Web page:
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This one is more technical.
Just a couple of thoughts that might be relevant to this:As the universe has expanded, it's overall density, in terms of the amount of mass per unit volume, will have decreased, leading to an overall reduction in the curvature of space-time. This in turn would appear to have significance due to gravitational time-dilation; the overall rate of time will have increased as the universe has expanded.The second, and slightly weirder thought, is that if space is expanding, then due to the relationship between space and time, so should time. At first thought, this seems reasonable enough as we constantly seem to be moving in to 'new' time. However, if we are moving in to new time, the new time seems to be being created at the boundary of the expansion; you can imagine this by thinking of time as a line that is constantly getting longer, with one fixed end, located at the BB, and with us being positioned at the other moving end. However, if time is expanding in the same way as space, this model isn't correct because the expansion should be occurring between the end points of the line, not at one of it's ends. The reason this seems weird to me is that if this is so, it would seem that an event that happened in the past, lets say a thousand years ago, should now be more than a thousand years in the past due to the expansion of time between then and now.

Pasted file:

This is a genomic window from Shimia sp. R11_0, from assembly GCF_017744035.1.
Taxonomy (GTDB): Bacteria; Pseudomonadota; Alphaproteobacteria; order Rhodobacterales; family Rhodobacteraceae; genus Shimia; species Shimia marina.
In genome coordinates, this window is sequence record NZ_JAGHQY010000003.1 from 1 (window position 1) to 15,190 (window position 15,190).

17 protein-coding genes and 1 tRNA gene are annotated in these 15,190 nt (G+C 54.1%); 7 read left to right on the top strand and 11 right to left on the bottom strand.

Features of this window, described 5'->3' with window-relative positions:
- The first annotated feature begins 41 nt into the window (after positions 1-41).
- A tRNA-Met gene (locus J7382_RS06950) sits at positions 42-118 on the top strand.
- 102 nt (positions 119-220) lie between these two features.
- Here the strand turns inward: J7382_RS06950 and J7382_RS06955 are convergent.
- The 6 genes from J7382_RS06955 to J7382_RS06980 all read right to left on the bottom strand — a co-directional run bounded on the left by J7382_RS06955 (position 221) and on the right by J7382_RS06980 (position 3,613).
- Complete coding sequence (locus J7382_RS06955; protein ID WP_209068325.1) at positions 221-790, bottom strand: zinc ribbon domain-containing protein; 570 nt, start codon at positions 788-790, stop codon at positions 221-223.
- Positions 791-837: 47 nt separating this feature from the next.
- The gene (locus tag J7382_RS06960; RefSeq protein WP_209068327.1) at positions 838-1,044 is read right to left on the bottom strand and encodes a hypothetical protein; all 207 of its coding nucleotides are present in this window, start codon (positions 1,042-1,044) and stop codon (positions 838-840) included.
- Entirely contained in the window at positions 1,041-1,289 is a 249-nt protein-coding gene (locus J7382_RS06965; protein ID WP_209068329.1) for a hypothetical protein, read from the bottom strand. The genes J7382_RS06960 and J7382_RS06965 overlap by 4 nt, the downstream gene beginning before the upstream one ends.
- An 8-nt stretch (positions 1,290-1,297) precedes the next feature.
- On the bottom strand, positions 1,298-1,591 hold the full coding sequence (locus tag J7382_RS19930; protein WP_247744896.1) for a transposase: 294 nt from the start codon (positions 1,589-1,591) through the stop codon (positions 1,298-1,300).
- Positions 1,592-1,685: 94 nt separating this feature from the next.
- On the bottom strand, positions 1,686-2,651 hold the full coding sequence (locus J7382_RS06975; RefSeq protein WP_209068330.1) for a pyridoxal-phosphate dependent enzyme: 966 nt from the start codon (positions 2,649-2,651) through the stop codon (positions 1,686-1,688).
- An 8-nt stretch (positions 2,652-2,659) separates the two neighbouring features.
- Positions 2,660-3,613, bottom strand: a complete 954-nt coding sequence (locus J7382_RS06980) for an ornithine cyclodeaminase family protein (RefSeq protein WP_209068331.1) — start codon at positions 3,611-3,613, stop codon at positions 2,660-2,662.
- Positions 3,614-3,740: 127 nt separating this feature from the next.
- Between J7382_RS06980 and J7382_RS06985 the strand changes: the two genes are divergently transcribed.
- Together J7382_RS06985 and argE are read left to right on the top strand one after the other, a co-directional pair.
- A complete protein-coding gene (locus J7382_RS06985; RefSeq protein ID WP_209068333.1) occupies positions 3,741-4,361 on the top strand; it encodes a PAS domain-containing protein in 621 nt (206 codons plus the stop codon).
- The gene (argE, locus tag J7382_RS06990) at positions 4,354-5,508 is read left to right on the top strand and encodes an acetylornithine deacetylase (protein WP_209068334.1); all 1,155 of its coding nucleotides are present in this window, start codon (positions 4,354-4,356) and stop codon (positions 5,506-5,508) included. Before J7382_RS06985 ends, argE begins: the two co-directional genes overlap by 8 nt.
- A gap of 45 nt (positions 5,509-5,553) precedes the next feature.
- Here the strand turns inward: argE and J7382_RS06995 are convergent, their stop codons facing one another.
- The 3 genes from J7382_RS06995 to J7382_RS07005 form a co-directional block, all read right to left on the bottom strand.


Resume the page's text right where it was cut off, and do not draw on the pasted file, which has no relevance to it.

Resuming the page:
Perhaps your head is like...this?